Richard A. Diehl is Professor Emeritus at the University of Alabama, Tuscaloosa. Born and educated in Pennsylvania, he earn a BA (History), and MA and PhD degrees in Anthropology at Penn State University in the 1960s. He had the good fortune to acquire two caring mentors who also became leaders in his chosen field of Mesoamerican archaeology, William T. Sanders and Michael D. Coe.
He began his research career as student with Sanders (1961-64) in the Teotihuacán valley near Mexico City, learning excavation, field survey, and even contemporary ethnography. Then, while still a graduate student at Penn State, he worked with Coe at San Lorenzo (1966-67), the first great Olmec centers in Veracruz, Mexico.
He taught at the University of Missouri-Columbia from 1968 until 1986, when he moved to the University of Alabama, retiring in 2007. Upon arriving at the University of Missouri, he spent the 1969 field season at Kaminaljuyú, Guatemala, after which, together with his MU colleague Robert Benfer, he initiated a long-term project of excavations and survey in the urban residential at the Toltec capital of Tula.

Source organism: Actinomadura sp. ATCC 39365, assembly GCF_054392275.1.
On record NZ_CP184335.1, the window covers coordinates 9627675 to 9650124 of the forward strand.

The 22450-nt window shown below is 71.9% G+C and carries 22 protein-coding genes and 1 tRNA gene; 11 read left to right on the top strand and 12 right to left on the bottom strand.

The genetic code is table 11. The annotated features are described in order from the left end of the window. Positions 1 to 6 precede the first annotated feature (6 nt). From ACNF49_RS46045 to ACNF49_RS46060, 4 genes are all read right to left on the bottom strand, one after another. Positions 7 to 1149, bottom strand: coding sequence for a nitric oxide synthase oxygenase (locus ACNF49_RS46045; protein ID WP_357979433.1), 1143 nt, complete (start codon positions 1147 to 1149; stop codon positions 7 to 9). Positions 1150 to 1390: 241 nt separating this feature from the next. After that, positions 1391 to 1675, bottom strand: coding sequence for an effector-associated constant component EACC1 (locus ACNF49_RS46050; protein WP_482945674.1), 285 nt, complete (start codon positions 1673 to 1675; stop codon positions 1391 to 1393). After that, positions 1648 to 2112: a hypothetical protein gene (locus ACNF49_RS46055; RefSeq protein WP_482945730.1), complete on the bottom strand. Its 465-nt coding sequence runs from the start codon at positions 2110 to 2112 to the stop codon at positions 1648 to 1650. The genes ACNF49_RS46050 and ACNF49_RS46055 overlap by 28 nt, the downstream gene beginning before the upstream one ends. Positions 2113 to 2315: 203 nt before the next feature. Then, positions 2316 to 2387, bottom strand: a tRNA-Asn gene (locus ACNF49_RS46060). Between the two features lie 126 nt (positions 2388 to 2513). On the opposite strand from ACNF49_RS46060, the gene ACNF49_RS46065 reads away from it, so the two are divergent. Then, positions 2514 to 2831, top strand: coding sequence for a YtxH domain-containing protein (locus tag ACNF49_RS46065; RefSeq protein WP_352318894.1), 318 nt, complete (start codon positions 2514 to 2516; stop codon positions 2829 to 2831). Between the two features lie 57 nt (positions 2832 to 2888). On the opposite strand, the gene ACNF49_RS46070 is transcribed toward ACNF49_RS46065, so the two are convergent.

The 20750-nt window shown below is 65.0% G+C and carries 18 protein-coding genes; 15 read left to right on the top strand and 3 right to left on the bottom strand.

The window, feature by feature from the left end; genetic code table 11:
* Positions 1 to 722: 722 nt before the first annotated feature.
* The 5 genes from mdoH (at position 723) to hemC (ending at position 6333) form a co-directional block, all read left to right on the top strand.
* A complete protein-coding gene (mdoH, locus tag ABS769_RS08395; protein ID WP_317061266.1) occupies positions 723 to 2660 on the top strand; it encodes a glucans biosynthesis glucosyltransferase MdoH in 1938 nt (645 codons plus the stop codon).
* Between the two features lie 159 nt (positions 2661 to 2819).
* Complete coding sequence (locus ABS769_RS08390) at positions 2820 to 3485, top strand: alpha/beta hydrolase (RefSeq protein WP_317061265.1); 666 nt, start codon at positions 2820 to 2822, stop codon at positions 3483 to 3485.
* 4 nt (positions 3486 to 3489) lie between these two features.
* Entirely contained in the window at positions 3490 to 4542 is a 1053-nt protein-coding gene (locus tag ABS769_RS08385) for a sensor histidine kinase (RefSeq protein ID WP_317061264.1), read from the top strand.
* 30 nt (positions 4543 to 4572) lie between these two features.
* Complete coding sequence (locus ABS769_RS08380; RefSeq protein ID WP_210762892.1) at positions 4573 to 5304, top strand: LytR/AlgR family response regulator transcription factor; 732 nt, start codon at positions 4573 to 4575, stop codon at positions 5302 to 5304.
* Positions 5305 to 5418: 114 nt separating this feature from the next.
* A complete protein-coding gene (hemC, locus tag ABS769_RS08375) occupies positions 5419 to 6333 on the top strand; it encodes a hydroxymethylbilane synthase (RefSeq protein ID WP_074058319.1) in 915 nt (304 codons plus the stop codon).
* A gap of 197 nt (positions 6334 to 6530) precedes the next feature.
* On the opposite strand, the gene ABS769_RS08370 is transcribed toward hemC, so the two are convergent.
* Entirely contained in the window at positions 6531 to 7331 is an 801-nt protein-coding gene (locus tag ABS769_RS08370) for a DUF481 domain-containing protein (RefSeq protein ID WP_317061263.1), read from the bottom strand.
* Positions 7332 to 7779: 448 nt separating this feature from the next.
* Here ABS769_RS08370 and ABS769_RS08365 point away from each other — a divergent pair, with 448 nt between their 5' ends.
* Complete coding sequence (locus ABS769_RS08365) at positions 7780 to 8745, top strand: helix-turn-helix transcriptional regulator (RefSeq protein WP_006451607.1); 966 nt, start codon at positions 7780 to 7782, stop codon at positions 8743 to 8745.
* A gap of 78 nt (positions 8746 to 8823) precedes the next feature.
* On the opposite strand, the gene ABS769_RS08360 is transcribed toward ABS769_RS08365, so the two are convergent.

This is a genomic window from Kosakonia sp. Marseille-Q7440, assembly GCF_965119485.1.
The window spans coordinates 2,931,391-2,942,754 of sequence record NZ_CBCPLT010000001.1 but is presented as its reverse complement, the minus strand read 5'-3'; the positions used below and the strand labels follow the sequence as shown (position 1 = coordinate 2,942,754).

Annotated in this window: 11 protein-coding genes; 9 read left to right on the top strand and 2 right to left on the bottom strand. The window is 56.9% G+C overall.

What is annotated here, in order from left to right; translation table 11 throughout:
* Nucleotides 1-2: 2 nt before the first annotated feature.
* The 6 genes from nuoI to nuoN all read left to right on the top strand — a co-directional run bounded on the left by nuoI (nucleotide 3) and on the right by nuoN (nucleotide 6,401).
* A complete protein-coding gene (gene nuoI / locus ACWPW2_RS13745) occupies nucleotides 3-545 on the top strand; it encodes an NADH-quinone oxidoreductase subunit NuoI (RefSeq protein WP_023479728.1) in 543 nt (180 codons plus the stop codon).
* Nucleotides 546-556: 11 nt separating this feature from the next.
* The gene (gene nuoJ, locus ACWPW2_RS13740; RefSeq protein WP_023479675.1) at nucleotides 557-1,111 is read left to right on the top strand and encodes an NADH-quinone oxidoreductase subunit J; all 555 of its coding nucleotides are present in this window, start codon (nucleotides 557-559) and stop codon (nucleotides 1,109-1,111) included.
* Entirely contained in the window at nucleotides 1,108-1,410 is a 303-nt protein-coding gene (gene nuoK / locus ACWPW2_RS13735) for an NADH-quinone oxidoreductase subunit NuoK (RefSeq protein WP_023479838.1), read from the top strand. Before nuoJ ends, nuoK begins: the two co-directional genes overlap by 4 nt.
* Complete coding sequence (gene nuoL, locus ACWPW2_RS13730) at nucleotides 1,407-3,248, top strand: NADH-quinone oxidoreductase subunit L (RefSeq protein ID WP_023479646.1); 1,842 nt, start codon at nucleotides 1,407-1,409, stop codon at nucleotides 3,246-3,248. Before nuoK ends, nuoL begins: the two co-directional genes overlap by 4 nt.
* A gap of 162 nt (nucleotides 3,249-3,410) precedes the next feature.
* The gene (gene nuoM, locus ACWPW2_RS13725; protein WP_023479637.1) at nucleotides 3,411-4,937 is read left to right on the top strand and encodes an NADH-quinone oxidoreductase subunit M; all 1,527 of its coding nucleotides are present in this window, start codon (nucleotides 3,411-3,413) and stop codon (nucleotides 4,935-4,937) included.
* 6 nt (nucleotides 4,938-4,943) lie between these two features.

Upon moving to the University of Alabama he became immersed in full-time administration with positions that included Chairman of the Anthropology Department (1986-1993), Acting Director of Pre-Columbian Studies at Dumbarton Oaks in Washington, DC (1993-94), Acting Director of the UA School of Music (1997-98) and Executive Director of University Museum and Director of the Alabama Museum of Natural History (1998-2005).
In 2005 he returned to fulltime teaching in preparation for retirement. He continues to teach one class a year in retirement because teaching can be a lot of fun, and recently has become involved in studies of Olmec writing, Olmec transport and carving of stone monuments, and the anthropology of the Amazon.